8 Best Places To Live In The UK And Ireland If You’re A Surfer

Imagine if the beach was on your doorstep and you could surf everyday...

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You surf, but there’s a high chance you don’t live anywhere near the sea. Am I right?

Every one of us is guilty of dreaming we could live somewhere else – that wasn’t quite so noisy, polluted and littered with garbage.

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But if you’re a surfer, where is the best place to live in the UK?

There’s a whole bunch of amazing places to live and they aren’t all in Cornwall…

1) Newquay, Cornwall

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It might sounds obvious, but there’s a reason so many surfers live in Newquay.

Many people believe it to be the home of British surfing with folk flocking from all over the country to surf here.

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The local break is Fistral Beach but beach break Watergate Bay isn’t far away. Our personal favourite is Crantock beach, just the other side of Pentire.

It’s perfect for longboarders and just far enough away from town to avoid the hoards of summertime stag dos.

2) Porthcawl, Wales

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If you’re looking for surf in Wales, you need to head to the south coast.

Porthcawl is located between Swansea and Cardiff, so it’s really close if you want to live in the city.

It’s a fairly exposed beach and point break. Rest Bay is the most consistent break. Although be warned, it’s guaranteed to be crowded when it’s working. 

If it’s blowing a hooly, head around to Coney for more shelter.

3) Thurso, Scotland

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Scotland might not have the warmer seas of south-west England, but man it has some epic surf.

The most legendary surf spot is the village of Thurso to the very north of mainland Scotland.

It was once described as: “Scotland’s premier righthand reefbreak and a world-class barrel on its day…[with one of] the longest, hollowest rides in Europe.”


4) Braunton, North Devon

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North Devon has been an epicentre for British surfing since the 1960s when waveriders from all over the country gravitated here.

Braunton in North Devon is a great place to live. Not only does it have dozens of surf shops and the Museum of British Surfing, but it’s just a few minute drive from Saunton Sands and Croyde.

It’s also not too far from Barnstaple which has a main train station and plenty of shops, so you’re not too isolated from the rest of the world.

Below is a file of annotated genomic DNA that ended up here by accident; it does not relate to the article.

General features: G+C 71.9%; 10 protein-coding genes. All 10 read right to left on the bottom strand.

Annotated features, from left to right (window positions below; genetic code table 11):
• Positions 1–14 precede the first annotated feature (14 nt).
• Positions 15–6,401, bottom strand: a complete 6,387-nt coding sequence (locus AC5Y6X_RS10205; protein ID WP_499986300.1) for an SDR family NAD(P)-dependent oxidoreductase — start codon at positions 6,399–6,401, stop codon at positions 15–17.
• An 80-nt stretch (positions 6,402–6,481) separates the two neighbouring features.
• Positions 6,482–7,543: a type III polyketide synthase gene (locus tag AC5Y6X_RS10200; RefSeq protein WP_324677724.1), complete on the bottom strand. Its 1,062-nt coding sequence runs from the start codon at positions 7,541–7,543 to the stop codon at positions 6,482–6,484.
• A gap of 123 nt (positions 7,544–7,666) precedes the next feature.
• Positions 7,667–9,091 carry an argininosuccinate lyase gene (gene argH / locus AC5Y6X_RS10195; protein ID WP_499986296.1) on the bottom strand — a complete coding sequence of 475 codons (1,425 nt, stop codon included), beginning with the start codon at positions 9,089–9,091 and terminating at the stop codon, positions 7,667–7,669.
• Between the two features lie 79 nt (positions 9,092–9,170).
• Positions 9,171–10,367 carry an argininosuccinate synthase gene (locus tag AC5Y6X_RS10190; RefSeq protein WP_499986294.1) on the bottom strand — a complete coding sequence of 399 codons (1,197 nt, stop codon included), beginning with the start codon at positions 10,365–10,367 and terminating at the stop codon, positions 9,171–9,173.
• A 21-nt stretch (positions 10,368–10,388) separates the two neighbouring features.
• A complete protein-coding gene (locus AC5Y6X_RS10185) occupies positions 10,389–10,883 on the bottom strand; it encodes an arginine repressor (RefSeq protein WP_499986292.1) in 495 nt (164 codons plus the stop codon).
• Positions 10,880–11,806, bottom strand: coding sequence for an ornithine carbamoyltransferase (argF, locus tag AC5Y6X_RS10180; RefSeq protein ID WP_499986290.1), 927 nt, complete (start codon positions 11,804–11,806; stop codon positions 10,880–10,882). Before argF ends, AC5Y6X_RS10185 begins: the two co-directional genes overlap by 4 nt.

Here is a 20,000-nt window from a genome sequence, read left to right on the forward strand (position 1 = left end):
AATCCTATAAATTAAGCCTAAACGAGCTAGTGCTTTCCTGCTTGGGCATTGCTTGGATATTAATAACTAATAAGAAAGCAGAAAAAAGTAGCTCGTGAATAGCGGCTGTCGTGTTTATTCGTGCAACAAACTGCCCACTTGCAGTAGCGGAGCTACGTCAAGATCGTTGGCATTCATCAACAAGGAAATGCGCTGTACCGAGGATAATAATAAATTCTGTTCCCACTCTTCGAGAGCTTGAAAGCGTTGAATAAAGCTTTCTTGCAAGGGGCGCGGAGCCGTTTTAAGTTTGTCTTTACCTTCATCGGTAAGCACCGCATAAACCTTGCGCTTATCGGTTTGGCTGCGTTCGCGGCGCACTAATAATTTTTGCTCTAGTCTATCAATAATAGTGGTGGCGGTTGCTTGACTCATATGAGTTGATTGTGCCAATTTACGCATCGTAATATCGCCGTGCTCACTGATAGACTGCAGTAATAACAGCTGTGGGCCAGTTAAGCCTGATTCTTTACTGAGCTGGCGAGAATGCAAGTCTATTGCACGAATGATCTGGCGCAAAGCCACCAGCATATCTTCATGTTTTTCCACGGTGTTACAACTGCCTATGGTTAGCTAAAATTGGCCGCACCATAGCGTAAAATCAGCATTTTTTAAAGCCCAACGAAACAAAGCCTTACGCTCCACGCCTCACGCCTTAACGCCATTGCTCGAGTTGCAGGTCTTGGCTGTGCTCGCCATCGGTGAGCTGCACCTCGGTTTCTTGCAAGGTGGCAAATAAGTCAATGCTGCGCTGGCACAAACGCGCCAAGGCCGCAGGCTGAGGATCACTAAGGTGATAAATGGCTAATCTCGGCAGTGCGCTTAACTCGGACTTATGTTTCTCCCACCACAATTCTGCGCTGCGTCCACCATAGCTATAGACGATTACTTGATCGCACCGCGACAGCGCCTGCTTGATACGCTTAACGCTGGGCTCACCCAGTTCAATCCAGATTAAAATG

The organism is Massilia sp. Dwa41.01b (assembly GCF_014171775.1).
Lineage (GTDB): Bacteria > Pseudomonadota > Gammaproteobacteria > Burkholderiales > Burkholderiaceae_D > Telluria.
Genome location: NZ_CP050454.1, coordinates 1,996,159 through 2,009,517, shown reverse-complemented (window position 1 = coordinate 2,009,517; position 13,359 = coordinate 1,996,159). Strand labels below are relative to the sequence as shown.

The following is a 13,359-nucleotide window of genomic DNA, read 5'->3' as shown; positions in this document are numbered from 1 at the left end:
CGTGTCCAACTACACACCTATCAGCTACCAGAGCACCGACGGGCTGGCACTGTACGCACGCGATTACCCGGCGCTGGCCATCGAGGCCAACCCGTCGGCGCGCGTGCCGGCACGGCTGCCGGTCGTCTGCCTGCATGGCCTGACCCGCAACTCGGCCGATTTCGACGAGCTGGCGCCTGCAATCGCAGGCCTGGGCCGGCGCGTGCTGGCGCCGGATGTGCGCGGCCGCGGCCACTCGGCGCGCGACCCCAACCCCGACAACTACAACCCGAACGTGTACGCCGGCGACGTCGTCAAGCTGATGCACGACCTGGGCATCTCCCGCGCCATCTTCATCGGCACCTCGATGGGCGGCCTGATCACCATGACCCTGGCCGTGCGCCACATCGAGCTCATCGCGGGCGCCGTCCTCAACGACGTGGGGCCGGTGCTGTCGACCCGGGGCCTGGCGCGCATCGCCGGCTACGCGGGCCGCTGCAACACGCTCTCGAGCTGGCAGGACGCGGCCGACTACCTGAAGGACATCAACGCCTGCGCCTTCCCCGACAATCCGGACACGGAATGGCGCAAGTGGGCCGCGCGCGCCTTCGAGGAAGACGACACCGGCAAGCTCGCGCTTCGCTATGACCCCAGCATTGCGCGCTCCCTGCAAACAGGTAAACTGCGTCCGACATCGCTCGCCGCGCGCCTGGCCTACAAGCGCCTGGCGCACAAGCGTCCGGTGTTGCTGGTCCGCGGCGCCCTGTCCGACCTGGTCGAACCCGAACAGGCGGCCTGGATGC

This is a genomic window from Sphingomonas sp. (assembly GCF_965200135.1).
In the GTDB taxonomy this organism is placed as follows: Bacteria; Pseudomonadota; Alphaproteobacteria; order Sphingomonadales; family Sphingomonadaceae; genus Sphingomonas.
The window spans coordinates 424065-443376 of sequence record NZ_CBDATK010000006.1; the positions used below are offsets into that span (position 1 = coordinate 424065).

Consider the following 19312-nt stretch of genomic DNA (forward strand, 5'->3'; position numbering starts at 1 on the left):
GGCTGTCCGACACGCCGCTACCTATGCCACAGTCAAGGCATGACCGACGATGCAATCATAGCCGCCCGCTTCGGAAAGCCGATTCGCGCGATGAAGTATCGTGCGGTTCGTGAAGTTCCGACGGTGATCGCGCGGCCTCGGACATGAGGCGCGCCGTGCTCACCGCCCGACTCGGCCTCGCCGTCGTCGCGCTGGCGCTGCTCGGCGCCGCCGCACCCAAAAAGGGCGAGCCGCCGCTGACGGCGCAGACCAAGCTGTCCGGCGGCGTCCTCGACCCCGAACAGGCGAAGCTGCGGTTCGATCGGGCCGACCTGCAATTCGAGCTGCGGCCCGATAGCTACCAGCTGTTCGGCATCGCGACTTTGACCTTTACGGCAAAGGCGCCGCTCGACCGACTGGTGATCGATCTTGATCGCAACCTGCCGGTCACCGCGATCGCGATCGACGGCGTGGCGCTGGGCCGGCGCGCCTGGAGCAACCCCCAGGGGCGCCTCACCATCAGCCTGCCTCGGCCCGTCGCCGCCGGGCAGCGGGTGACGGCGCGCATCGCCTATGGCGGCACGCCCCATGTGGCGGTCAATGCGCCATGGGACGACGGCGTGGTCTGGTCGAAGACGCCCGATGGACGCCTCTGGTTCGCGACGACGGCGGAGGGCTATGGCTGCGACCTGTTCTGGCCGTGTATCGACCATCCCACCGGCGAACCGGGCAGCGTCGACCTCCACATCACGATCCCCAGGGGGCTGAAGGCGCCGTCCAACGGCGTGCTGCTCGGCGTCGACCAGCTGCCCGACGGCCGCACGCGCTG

5) Jersey, Channel Islands

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Located nearer France than the UK, this tiny but beautiful islands catches some of the best Atlantic swell.

St Ouen and St Helier are the places to live to be within reaching distance of the island’s best surf spots.

It’s home to a serious crew of dedicated surfers, so don’t expect the waves to be empty.

Unfortunately, you can’t live on Jersey permanently unless you are born there or have resided on the island for substantial amount of time. There’s always hope!

6) Bundoran, Ireland

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Ireland’s west coast is known for having surf that rivals Hawaiian waves in magnitude.

The small coastal town of Bundoran has hosted the European Surf Championships four times at its famous reef break.

Just because it’s small doesn’t mean there isn’t lots going on. Top Irish bands regularly flock here to play gigs at bars like the Chasin’ Bull.

7) Saltburn, North Yorkshire

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Think the north-east of England is totally devoid of surf? Think again.

Saltburn is one of the most popular surf spots in Yorkshire. OK, the sea isn’t crystal clear and blue but you get a really nice beach break either side of the pier.

If you live up in Newcastle, then this is a great local break – but if you’re not tied to a city, then a cottage around here would be the dream.

8) St Ives, Cornwall

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St Ives is pretty remote – it’s almost as far south-west as you can get – but it’s a buzzing hub of activity during the summer months.

Home to artists and surfers, it’s a great town with two beaches, surrounded by lively bars, pubs, restaurants and even it’s own Tate art gallery.

So if you’re looking for a slice of culture, beautiful scenery and great surf spots within spitting distance, St Ives is the place for you.

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